RE: [R] Generating a binomial random variable correlated with a

From: Ted Harding <Ted.Harding_at_nessie.mcc.ac.uk>
Date: Sun 17 Apr 2005 - 20:52:49 EST


On 16-Apr-05 Ashraf Chaudhary wrote:
> Ted:
> Thank you for your help. All I want is a binomial random
> variable that is correlated with a normal random variable
> with specified correlation. By linear I mean the ordinary
> Pearson correlation. I tried the following two methods,
> in each case the resulting correlation is substantially
> less than the one specified.
>
> Method I: Generate two correlated normals (using Cholesky
> decomposition method) and dichotomize one (0/1) to get the
> binomial. Method II: Generate two correlated variables, one
> binomial and one normal using the Cholesky decomposition methods.
>
> Here is how I did:
>
> X <- rnorm(100)
> Y <- rnorm(100)
> r<- 0.7
> Y1 <- X*r+Y*sqrt(1-r**2)
> cor(X,Y1) # Correlated normals using Cholesky decomposition
> cor(X>0.84,Y1) # Method I
>

>##

> X1 <- rbinom(100,1,0.5)
> Y2 <- X1*r+Y*sqrt(1-r**2)
> cor(X1,Y2); # Method II

Hello Ashraf,

The above more explicit explanation certainly helps to clarify your question! (I echo Bill's counsel to spell out essential detail).

I'll lead on from your "second method" above, which makes it explicit that, to each of your 100 values (Y) sampled from rnorm you are sampling from {0,1} to get one of your 100 binomial (n=1) variables (X1). However, in this second method you also create the derived variable Y2 = X1*r+Y*sqrt(1-r**2), and apparently you want this (Y2) to be the Normal variate which is correlated with X1.

Unfortunately, given the way Y2 is constructed, it does not have a Normal distribution. This is almost obvious from the fact that, conditional on the number of 1s in X1, the values of Y2 are a mixture of N(0,1-r^2) and N(r,1-r^2).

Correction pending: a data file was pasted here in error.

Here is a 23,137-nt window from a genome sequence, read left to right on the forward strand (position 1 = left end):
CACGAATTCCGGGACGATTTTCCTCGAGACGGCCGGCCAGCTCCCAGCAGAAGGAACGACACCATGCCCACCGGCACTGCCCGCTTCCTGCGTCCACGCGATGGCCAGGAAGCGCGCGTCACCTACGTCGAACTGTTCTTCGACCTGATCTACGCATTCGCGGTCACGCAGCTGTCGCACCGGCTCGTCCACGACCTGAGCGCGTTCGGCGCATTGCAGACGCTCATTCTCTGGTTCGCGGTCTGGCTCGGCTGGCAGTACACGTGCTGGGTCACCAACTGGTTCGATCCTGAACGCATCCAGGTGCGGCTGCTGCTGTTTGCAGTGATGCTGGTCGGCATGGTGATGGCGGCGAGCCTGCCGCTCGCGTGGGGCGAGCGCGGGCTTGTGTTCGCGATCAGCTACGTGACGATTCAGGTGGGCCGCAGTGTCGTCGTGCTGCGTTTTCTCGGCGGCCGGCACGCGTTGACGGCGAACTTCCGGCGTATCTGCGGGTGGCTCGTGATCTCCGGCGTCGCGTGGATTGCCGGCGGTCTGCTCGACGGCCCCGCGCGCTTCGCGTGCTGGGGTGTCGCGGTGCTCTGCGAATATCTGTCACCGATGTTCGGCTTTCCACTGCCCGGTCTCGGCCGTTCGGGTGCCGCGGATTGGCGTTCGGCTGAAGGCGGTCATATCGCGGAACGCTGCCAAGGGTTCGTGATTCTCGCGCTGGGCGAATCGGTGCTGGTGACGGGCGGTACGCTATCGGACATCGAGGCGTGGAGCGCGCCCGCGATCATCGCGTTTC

You can explore this in R by looking at the histogram of a much larger sample of Y2. Thus:

  r<- 0.7
  Y <- rnorm(100000)
  X1 <- rbinom(100000,1,0.5)
  Y2 <- X1*r+Y*sqrt(1-r**2)
  m<-mean(Y2) ; s<-sd(Y2)
  hist(Y2,breaks=0.1*(-45:45))
  lines(0.1*(-45:45),0.1*100000*dnorm(0.1*(-45:45),m,s))

Do it once, and the fit looks pretty good. However, if you repeat the above commands several times, you will observe that, near the peak of the curve, there is a definite tendency for the peak of the histogram to lie below the peak of the fitted curve. This illustrates the fact that you are looking at a superposition of two Normal curves, with identical (since you have p=0.5 in the Binomial sample) proportions and variances, but slightly shifted relative to each other (by an amount r which is in magnitude less than 1). This superposition is flatter at the top than any single Normal curve would be, which is being reflected in the "deficiency" of the histogram relative to the fitted curve

You can also see this theoretically, since your Y2 is

  Y2 = A*X1 + B*Y

so that

  P[Y2 <= y] = p*P[B*Y <= y] + (1-p)*P[B*Y <= y - A]

where p is the Binomial P[X1 = 1].

Hence the density function of Y2 is the derivative of this w.r.to y, namely